I believe that there are scores if not hundreds of other UAL pilots whose USERRA rights have been violated in exactly the same way that LaTourrette’s rights were violated, but the complaint that has been filed has only one plaintiff.  Because this is a case with a single individual plaintiff, DOJ is limited to seeking relief for that one person.  If UAL litigates this case and loses, as I predict that it will, the airline will be required to make additional payments to LaTourrette’s accounts, but the airline will be under no obligation to make payments to other pilots similarly situated.  You will say, “But surely if the airline is held to have violated the law it will make all the other pilots whole.”  I say, “Don’t count on it.”  Making all the pilots whole will cost UAL millions of dollars.  The company will not pay in the absence of a court order, and in the LaTourrette case as presently configured the court can only order UAL to pay Mr. LaTourrette.

If the named plaintiff were the United States, DOJ would be free to seek and undoubtedly would seek broad relief for all affected UAL pilots and injunctive relief requiring UAL to comply with USERRA going forward.

As I explained in Law Review 0844 (October 2008), DOJ brought a class action suit against American Airlines (AA) in 2006, on behalf of three named pilots and a class of 350 other pilots similarly situated.  DOJ alleged that a policy of AA violated USERRA and short-changed pilots who were Reserve Component members, with respect to sick leave and vacation.  The case settled in 2008.  AA agreed to change its policies in order to come into compliance with USERRA.  The 353 pilots received $345,772 for lost vacation and sick leave benefits, and AA also agreed to restore certain sick leave credits, with an additional value of about $215,000.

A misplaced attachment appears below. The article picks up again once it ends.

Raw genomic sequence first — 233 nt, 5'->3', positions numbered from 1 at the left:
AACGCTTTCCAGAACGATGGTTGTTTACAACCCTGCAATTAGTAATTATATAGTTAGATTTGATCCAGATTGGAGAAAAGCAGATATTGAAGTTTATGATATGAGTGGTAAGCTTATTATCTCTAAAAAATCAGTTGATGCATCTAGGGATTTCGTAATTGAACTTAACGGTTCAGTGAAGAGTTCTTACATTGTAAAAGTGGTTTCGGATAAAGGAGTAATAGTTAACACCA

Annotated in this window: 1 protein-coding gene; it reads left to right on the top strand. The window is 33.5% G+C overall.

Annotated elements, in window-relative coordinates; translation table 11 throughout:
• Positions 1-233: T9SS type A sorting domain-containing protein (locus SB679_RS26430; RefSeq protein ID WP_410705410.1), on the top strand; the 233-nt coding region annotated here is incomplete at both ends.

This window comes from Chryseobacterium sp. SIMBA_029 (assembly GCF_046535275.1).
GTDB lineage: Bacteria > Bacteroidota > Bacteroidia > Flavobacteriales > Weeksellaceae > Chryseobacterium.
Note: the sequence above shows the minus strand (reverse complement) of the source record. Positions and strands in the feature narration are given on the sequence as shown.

I do not know whether DOL and DOJ are aware of the names of other affected UAL pilots or whether any consideration has been given to making this case a class action.  It may be that they don’t know the names of any others because LaTourrette is the only affected person who has been willing to come forward and make a written complaint.

If you are a pilot for UAL or a recently retired pilot, and if you left your UAL job for voluntary or involuntary military service during the decade prior to late 2010, I want to hear from you.  I am here during regular business hours and until 10 pm Eastern Time on Thursdays.  My telephone number is 800-809-9448, extension 730.  My e-mail is SWright@roa.org.



[1] All of the facts stated in this article come directly from the complaint.  I have no independent information about the facts of this case.

[2] Even when you add LaTourrette’s two additional periods of military service, he is still within the five-year limit.  Please see Law Review 201 for a definitive discussion of what counts and what does not count toward exhausting an individual’s five-year limit.  At www.servicemembers-lawcenter.org you will find 730 articles about USERRA and other laws that are particularly pertinent to those who serve our country in uniform, along with a detailed Subject Index and a search function to facilitate finding articles about very specific topics.

[3] UAL corrected its policy in late 2010, and going forward the make-up contributions are based on what the individual probably would have earned rather than the minimum number of hours.  UAL made no effort to apply this new policy retroactively to LaTourrette and other affected pilots.